Hungary will have a budget deficit of 2.3 percent this year, 2.1 percent in 2016 and 2.0 percent in 2017, the report said. The country’s public debt will amount to 75.8 percent of GDP this year, 74.5 percent in 2016 and 72.6 percent in 2017, according to the EC forecast.
Private consumption and external demand are both expected to drive growth over the forecast horizon, the EC said, noting the positive impact on household spending power of low inflation, high nominal wage growth, compensation from lenders, a planned 1 percentage point cut in the rate of personal income tax and strong labour market performance. The EC puts export growth at 7.7 percent in 2016 and 8.0 percent in 2017.
Hungary’s unemployment rate is expected to fall close to 6 percent by 2017, although the EC noted that employment gains are due not only to private sector activity but an expansion of state-sponsored fostered work programmes.
The EC said overall risks to the growth outlook were on the downside. It acknowledged the possible impact of an escalation of the Volkswagen crisis and the slowdown in China and other emerging market economies, but it said steps to wean small- and medium-sized enterprises off subsidised loans could improve lending conditions and improve growth, and the recent conversion of foreign-exchange retail loans into forints might raise households’ propensity to dip into their savings, boosting consumption.
The arrival of asylum seekers does not fundamentally affect the country’s macroeconomic outlook, the EC added.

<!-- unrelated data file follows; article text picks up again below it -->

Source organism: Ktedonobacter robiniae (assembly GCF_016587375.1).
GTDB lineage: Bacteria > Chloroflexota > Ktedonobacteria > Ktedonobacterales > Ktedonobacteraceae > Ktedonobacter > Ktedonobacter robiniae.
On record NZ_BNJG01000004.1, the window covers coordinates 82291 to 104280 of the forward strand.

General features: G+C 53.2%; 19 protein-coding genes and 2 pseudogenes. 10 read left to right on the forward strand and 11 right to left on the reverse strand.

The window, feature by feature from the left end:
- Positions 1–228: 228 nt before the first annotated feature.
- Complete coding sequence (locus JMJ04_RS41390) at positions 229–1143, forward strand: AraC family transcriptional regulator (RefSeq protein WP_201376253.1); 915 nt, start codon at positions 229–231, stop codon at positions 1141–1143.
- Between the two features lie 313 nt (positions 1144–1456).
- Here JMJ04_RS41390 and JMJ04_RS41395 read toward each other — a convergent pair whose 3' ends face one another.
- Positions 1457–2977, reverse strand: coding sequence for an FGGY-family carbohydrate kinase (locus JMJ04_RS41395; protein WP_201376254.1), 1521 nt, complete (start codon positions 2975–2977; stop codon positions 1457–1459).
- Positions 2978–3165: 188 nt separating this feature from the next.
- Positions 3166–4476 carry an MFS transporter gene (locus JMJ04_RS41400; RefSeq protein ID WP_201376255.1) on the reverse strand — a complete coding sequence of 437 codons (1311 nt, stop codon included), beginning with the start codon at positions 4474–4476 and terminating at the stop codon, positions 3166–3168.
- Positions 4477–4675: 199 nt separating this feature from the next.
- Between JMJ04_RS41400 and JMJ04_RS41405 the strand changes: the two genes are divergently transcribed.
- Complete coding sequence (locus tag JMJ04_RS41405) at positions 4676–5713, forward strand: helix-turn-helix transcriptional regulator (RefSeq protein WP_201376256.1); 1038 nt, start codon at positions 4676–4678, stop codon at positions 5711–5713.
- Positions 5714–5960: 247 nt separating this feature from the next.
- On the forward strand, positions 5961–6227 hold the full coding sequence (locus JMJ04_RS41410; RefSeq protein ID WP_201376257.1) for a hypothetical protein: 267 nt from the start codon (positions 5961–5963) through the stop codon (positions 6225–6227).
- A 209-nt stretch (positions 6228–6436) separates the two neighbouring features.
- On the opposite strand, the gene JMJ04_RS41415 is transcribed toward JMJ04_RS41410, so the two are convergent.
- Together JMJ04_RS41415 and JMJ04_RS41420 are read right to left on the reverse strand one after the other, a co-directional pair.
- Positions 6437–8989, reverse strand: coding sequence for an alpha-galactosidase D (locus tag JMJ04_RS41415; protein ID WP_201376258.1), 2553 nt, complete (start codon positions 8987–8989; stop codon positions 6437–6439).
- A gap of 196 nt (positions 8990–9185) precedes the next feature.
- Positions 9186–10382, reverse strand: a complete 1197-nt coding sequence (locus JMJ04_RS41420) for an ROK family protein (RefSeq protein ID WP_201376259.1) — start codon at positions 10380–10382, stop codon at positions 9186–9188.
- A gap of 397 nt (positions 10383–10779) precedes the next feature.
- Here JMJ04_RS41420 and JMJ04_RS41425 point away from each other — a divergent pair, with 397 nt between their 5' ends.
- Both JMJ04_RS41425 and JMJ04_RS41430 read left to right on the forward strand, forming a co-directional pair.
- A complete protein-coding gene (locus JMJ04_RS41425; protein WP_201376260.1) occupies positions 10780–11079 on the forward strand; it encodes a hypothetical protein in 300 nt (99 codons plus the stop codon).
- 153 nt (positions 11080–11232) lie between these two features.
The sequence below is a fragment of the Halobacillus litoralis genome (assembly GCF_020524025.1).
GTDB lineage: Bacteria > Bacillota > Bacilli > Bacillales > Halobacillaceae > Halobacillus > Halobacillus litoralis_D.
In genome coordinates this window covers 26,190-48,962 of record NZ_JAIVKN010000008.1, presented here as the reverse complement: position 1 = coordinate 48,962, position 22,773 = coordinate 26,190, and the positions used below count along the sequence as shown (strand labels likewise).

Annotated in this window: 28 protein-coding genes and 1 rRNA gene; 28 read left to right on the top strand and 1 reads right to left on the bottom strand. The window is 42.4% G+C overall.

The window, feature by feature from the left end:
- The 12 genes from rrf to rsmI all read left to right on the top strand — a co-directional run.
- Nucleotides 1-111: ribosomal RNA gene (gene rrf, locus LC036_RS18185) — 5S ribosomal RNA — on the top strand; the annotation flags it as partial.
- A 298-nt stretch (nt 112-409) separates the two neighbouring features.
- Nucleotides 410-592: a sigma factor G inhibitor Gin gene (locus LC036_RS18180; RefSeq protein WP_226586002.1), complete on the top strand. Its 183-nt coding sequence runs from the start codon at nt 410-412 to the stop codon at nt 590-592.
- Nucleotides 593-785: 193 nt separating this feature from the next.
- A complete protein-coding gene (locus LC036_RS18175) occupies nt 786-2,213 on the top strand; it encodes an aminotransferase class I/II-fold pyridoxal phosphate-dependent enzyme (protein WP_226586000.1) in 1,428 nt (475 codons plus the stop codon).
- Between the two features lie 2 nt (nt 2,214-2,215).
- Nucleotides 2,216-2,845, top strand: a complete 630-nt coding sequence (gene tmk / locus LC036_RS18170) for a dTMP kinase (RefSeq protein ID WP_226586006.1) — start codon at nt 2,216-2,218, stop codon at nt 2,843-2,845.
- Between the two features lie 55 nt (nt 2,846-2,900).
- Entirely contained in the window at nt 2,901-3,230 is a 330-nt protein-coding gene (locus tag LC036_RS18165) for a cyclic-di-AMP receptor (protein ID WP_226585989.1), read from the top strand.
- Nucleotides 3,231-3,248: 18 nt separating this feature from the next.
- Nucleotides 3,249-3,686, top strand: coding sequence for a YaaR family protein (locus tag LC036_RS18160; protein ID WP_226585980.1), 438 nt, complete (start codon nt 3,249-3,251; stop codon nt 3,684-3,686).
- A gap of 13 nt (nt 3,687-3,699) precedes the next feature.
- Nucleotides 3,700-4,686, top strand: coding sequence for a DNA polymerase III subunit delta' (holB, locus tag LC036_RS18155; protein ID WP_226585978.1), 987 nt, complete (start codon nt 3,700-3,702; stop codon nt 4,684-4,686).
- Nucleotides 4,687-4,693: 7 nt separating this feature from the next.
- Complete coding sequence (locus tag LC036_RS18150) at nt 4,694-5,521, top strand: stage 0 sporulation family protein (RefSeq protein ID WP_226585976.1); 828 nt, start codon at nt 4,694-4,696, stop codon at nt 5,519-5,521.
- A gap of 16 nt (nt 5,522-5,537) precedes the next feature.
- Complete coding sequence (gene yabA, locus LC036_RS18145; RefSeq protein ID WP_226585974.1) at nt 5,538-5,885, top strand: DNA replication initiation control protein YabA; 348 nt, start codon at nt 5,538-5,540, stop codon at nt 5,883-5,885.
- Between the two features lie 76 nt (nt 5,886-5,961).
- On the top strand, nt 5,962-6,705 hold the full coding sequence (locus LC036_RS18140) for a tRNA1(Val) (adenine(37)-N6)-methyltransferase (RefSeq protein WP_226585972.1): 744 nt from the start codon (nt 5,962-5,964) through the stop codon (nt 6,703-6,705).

Robust tax revenue and lower interest spending had improved Hungary’s fiscal outlook. The favourable impact of these factors was expected to be only partly offset by extra spending, such as that on managing the wave of asylum seekers, and a shortfall in revenue from sectoral taxes pending the result of EC investigations.
Addressing fiscal risks, the EC said the net cost of EU-funded projects could be higher than planned in 2015 and 2016, and healthcare and education budgets were tight. But revenue from the planned sale of state-owned farmland could “well exceed” the target for 2016, and some revenue could arrive yet this year.
The Ministry of National Economy welcomed the report, saying it supported the government’s position that reforms are working. The growth rate projected by the Commission for Hungary this year is better than the earlier projection of 2.8 percent growth and it is supported by forecasts released by other international organisations, too, the ministry said.
The EC’s projection of Hungary’s budget deficit was also better than expected, at 2.3 percent this year and 2.1 percent next year, after projecting 2.5 percent in May. It also acknowledged that Hungary’s public debt is falling, the ministry added.